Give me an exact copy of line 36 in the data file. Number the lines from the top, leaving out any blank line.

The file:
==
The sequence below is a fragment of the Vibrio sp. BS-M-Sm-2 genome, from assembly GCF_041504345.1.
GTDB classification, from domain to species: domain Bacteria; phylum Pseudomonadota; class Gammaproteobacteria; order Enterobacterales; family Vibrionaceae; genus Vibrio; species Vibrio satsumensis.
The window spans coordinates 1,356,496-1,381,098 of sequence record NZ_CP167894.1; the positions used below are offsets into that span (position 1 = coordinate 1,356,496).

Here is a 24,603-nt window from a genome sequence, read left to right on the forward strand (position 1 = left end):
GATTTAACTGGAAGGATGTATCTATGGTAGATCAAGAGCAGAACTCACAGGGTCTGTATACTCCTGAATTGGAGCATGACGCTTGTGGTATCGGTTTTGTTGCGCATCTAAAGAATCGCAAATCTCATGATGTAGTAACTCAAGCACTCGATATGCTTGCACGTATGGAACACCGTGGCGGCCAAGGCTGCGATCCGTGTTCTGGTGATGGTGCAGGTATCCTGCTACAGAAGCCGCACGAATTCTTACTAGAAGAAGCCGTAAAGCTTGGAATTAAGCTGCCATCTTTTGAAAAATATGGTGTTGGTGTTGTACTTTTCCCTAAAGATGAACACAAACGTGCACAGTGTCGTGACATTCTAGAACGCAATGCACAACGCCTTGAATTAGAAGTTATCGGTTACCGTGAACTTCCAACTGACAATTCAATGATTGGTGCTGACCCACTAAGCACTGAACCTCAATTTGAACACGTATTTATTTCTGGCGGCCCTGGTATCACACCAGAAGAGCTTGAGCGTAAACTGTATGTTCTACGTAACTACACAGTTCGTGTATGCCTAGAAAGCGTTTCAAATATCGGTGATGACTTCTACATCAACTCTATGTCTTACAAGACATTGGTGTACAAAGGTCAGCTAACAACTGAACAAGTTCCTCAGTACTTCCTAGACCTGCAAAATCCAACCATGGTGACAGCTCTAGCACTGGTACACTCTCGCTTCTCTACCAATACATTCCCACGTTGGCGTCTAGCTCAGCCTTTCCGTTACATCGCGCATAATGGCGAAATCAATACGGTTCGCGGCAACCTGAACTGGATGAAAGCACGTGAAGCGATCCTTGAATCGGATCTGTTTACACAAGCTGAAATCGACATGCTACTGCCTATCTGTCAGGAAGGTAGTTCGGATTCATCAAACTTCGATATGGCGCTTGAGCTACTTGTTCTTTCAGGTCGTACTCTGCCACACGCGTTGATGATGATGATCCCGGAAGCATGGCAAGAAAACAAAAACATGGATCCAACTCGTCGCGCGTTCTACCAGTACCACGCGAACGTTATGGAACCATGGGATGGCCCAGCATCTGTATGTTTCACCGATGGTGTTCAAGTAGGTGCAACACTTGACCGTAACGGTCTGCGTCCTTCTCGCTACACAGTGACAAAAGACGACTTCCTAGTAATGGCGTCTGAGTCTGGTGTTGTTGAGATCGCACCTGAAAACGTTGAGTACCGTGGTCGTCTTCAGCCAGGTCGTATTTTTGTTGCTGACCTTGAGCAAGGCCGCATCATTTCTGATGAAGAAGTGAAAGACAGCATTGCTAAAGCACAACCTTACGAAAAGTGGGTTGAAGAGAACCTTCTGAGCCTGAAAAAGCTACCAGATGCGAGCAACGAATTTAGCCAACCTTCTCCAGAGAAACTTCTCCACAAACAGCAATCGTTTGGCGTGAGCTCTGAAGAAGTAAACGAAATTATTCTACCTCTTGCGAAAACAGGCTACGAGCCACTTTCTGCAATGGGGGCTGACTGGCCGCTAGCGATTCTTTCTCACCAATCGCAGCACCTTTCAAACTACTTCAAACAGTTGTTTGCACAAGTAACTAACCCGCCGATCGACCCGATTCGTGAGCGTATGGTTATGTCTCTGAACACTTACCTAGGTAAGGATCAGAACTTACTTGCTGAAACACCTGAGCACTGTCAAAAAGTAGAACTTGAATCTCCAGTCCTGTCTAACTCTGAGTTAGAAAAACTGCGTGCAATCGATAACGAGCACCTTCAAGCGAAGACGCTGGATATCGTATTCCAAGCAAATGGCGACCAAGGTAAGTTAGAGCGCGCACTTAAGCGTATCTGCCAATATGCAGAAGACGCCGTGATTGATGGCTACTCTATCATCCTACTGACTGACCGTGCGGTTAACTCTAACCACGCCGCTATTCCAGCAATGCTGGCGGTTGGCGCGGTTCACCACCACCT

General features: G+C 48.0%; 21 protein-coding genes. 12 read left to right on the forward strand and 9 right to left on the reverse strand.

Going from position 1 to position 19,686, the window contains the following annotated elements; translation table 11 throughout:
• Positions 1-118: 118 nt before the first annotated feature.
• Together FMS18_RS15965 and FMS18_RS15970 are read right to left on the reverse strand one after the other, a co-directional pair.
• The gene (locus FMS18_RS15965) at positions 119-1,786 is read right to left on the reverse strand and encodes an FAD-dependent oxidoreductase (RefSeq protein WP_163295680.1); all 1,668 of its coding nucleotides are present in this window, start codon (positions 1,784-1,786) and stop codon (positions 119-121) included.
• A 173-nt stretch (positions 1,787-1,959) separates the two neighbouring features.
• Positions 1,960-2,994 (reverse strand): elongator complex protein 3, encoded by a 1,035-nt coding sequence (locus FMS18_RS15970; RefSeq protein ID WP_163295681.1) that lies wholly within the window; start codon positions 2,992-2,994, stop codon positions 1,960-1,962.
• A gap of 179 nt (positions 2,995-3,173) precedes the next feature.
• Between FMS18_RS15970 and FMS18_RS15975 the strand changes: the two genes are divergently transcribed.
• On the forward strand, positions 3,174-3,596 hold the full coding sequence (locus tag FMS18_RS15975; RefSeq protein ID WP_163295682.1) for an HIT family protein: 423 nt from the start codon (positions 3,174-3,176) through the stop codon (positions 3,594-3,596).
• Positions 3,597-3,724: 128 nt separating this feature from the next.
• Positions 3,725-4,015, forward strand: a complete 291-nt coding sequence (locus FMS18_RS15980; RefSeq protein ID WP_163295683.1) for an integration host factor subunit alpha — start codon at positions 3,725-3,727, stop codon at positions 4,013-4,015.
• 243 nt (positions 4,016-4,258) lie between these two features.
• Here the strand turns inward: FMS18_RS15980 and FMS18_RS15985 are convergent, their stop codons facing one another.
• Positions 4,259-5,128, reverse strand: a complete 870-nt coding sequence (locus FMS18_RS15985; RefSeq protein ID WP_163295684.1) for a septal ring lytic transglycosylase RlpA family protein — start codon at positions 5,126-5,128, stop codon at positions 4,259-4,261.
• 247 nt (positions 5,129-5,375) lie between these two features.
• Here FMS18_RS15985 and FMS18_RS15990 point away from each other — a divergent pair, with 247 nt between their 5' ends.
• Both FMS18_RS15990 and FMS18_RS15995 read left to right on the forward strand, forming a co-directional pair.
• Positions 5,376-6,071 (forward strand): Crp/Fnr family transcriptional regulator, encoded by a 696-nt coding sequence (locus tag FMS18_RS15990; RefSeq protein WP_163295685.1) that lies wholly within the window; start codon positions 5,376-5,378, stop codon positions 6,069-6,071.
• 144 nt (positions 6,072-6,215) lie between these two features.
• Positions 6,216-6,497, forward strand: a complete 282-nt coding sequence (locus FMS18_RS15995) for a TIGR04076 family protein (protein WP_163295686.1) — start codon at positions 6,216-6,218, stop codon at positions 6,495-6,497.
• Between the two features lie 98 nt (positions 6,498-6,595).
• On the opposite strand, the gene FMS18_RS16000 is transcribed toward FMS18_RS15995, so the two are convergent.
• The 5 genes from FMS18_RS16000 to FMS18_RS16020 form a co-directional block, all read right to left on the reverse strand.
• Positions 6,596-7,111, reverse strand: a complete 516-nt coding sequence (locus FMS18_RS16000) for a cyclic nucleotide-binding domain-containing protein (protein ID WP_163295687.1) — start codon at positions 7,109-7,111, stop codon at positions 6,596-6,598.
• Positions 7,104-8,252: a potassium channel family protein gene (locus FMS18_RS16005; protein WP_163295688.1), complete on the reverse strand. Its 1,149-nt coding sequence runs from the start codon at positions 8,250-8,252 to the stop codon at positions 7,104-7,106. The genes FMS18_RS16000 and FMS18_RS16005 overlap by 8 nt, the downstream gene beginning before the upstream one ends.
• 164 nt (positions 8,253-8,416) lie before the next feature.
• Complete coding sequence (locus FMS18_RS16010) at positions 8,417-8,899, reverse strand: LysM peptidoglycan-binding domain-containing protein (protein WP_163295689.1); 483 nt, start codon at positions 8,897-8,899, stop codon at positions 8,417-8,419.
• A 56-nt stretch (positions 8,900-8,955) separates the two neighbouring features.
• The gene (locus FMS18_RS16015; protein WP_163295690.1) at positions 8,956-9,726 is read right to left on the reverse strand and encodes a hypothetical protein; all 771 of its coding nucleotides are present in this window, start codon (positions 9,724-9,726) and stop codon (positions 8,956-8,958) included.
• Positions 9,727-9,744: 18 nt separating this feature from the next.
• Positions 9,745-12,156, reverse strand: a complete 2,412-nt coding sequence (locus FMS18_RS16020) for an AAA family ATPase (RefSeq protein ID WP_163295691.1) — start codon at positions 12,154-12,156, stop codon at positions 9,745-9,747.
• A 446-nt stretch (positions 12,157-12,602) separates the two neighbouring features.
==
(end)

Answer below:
• Positions 9,727-9,744: 18 nt separating this feature from the next.